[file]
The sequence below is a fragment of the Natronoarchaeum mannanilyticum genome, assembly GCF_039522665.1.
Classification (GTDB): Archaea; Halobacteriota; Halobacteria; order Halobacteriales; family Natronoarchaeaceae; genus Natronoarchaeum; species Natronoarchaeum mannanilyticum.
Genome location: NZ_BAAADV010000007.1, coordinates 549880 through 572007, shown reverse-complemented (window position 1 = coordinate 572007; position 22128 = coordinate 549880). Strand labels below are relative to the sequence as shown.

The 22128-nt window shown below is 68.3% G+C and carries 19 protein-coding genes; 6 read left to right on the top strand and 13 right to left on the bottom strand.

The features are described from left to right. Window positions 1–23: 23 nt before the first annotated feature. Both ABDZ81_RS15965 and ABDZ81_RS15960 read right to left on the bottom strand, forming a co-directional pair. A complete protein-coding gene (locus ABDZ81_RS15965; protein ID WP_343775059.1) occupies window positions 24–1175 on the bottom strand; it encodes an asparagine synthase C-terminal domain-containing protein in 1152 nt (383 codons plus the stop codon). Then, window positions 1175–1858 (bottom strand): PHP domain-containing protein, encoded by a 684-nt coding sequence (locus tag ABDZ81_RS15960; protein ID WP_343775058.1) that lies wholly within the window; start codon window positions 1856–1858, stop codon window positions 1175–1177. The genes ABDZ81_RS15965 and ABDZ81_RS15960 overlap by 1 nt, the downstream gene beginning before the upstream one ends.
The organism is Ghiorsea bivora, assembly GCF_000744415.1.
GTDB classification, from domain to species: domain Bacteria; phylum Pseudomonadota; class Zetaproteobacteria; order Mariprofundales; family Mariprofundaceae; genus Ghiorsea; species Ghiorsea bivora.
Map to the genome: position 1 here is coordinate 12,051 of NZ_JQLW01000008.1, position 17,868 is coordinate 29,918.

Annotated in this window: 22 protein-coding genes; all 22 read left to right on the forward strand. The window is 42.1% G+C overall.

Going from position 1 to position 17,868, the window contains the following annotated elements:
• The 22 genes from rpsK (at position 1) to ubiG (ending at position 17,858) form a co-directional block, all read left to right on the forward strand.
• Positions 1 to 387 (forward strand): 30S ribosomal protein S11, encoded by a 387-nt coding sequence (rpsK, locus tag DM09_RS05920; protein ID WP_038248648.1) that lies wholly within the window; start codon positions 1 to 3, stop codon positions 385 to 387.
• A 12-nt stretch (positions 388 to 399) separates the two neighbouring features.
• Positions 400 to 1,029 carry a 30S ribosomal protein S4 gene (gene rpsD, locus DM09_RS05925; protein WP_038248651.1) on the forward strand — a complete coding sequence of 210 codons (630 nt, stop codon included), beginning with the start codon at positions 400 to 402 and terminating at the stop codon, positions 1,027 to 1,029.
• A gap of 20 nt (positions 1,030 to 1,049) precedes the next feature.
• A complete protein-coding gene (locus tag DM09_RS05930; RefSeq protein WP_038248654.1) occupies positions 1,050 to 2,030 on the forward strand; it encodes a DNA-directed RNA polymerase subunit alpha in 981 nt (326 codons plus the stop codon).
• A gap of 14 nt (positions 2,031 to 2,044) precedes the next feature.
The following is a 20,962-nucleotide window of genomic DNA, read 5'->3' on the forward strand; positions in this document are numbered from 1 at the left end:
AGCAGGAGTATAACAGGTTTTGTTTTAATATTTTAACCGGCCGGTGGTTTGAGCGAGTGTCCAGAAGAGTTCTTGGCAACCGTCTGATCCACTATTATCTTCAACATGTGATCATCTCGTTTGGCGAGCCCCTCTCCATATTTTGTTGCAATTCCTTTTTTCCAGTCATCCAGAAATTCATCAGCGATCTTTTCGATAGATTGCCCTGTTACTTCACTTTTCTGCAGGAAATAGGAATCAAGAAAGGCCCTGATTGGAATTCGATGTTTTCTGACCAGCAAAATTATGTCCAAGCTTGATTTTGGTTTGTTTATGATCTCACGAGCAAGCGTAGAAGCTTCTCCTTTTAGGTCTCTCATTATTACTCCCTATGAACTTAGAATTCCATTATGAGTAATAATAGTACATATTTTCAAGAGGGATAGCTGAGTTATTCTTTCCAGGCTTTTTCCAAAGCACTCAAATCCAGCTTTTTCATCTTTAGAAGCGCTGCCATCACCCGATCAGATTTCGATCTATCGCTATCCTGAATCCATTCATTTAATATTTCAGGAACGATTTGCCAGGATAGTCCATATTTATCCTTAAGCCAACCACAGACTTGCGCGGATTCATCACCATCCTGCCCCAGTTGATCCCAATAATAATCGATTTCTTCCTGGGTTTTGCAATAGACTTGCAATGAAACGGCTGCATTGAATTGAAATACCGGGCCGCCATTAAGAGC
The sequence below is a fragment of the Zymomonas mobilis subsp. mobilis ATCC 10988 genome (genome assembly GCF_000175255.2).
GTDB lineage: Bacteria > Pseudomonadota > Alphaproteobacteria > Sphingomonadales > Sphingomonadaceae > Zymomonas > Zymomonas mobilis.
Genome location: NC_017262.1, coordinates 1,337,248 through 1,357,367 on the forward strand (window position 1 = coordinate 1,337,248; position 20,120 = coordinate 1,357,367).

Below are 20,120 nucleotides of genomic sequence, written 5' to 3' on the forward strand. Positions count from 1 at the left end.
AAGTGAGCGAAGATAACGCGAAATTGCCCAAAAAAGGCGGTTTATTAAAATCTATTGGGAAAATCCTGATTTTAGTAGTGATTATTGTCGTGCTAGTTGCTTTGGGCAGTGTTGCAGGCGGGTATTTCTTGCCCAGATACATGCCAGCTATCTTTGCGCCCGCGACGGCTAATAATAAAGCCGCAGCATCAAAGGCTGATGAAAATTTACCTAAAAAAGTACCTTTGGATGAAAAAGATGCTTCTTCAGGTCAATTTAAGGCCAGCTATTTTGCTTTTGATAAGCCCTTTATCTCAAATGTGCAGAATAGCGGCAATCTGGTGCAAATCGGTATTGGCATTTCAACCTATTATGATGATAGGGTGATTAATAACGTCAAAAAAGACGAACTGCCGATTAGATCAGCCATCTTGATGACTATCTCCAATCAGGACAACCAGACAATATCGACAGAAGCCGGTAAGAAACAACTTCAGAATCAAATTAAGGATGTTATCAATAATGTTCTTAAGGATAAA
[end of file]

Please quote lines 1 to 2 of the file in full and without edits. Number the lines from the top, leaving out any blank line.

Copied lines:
The sequence below is a fragment of the Natronoarchaeum mannanilyticum genome, assembly GCF_039522665.1.
Classification (GTDB): Archaea; Halobacteriota; Halobacteria; order Halobacteriales; family Natronoarchaeaceae; genus Natronoarchaeum; species Natronoarchaeum mannanilyticum.